United Nations inspectors are expected to gain access Monday to the site of a major suspected chemical weapons attack in the Syrian capital.
U.N. Secretary-General Ban Ki-moon said hours before the team was due to begin its work that the mission's success could deter the future use of chemical weapons in Syria and elsewhere.
"All those in Syria have a stake in finding out the truth," said Mr. Ban. "The whole world should be concerned about any threat or sue of chemical weapons, and that is why the world is watching Syria."
Rebels and activists say the government used chemical weapons in an August 21 attack on the eastern suburb of Ghouta, killing hundreds of civilians. The government denies the allegations, and has accused the rebels of using such weapons.
The United States is criticizing Syria for allowing the inspectors into the site five days after the attack.
A senior State Department official said in a statement late Sunday that Secretary of State John Kerry told Mr. Ban and his counterparts in Britain, France, Russia and Canada that Syria should have stopped shelling the area and given access to inspectors immediately after the attack last week.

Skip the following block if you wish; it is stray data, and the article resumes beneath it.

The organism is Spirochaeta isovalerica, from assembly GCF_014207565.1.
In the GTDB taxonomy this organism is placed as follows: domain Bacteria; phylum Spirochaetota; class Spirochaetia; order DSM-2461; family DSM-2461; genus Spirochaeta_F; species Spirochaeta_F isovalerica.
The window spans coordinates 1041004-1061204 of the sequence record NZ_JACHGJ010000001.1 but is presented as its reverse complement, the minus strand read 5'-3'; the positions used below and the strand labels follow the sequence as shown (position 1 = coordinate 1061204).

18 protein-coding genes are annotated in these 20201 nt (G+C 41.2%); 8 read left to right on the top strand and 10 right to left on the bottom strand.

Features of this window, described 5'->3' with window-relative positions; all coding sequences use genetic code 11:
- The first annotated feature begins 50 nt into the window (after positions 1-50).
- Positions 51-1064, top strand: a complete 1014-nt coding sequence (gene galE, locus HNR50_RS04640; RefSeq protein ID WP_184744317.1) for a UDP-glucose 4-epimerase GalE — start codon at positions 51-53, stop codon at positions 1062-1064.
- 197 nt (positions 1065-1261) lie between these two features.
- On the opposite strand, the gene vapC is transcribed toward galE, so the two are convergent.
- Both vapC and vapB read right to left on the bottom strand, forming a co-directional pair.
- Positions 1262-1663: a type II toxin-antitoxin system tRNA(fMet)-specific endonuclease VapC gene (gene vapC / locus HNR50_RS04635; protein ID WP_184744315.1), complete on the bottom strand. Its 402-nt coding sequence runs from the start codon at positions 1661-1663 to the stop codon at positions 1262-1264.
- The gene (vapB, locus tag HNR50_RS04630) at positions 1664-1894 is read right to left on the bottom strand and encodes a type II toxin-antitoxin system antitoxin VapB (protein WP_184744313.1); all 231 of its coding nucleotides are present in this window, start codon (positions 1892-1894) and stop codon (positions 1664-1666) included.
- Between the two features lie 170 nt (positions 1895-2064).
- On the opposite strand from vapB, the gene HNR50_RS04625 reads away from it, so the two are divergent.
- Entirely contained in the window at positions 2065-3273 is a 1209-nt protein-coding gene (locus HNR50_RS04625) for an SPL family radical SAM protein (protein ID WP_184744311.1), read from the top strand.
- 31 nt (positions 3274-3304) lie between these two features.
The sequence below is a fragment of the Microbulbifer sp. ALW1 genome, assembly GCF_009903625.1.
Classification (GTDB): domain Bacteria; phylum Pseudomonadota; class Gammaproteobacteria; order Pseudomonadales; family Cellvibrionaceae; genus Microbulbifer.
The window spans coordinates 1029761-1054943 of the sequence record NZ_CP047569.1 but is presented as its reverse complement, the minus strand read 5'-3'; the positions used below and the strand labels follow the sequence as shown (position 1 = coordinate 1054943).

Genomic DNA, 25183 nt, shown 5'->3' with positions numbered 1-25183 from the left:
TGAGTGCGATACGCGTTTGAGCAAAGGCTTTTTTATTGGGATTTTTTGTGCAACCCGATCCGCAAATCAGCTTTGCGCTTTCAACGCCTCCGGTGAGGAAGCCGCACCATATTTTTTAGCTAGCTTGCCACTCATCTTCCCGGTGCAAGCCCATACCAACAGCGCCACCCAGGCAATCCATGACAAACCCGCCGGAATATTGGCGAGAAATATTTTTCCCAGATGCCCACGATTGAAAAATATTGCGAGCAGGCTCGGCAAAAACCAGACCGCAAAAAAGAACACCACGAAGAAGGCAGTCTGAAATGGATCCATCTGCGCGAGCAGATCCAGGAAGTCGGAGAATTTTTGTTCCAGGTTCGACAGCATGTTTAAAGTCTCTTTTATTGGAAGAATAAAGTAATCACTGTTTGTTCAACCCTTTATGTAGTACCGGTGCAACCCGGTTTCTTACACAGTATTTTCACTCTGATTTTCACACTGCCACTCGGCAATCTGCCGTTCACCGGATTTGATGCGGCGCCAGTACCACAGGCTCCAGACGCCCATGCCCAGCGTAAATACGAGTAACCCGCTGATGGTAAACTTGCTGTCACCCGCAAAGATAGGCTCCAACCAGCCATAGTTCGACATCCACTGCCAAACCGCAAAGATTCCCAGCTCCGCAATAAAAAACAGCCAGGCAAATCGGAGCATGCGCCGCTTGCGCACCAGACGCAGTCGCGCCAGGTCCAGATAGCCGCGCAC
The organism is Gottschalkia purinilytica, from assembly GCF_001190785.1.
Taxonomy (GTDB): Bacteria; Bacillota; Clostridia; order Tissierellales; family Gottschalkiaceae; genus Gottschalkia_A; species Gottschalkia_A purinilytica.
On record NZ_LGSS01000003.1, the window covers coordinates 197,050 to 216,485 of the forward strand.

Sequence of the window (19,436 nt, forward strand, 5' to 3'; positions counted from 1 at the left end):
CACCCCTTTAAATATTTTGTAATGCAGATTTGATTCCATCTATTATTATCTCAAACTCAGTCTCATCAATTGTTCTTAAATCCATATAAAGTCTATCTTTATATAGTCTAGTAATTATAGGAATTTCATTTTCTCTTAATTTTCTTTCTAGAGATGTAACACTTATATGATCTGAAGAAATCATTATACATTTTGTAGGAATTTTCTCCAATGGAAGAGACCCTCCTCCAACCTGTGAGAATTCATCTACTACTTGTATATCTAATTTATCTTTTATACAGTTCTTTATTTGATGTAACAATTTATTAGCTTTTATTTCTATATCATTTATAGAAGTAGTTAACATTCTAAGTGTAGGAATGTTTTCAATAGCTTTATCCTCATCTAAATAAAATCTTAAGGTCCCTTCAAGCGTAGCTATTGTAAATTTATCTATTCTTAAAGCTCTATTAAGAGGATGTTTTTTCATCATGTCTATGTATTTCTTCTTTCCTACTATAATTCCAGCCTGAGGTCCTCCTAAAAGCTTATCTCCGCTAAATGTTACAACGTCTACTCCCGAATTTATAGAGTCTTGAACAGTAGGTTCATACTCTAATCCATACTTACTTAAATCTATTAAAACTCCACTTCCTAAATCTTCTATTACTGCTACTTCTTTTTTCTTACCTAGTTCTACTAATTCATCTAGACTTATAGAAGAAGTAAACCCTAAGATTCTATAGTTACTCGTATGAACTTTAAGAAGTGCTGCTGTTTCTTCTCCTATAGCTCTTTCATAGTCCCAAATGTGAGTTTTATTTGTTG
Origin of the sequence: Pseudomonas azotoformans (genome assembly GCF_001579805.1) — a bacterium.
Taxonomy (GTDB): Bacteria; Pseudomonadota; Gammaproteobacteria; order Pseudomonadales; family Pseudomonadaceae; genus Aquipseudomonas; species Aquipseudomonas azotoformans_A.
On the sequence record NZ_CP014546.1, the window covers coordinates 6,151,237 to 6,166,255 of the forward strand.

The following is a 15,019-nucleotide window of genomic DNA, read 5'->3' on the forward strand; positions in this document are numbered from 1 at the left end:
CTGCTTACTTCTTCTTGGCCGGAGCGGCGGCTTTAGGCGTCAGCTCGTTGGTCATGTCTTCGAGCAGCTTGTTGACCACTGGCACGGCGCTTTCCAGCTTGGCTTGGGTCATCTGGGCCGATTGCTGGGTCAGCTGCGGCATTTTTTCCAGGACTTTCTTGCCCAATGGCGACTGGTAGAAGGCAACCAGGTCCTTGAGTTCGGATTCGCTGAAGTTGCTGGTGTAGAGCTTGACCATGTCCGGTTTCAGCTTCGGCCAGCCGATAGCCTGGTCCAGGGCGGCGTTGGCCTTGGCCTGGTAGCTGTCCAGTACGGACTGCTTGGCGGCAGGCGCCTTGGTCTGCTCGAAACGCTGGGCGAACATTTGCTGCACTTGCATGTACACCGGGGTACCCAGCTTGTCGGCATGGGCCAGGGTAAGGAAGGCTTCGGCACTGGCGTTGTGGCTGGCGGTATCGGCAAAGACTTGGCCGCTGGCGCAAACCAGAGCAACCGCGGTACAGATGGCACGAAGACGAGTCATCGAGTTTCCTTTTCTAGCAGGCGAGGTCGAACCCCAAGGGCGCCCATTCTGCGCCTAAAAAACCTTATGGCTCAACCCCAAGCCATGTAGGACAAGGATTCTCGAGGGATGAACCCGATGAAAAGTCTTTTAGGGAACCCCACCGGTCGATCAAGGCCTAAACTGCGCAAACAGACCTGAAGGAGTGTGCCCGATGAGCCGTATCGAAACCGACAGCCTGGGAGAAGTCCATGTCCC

Western powers have expressed fears that any delay would enable evidence of a chemical attack to degrade or be removed.
The official said Kerry told the diplomats there is "little doubt" Syrian forces used chemical weapons against civilians, and that President Barack Obama is studying the incident before deciding on a "responsible way forward."
Meanwhile, in response to a British newspaper's report that Britain and the United States are planning to use force in Syria, a White House official said Mr. Obama "has not made a decision to undertake military action."
U.S. Defense Secretary Chuck Hagel said Sunday that U.S. forces are prepared to take action against Syria, if the president approves.
The office of French President Francois Hollande said he and British Prime Minister David Cameron agreed on Sunday to hold talks soon on how to respond to what the French leader called the Syrian government's "intolerable act."
Syria and its allies, including Iran and Russia, have warned against any U.S.-led military strikes.
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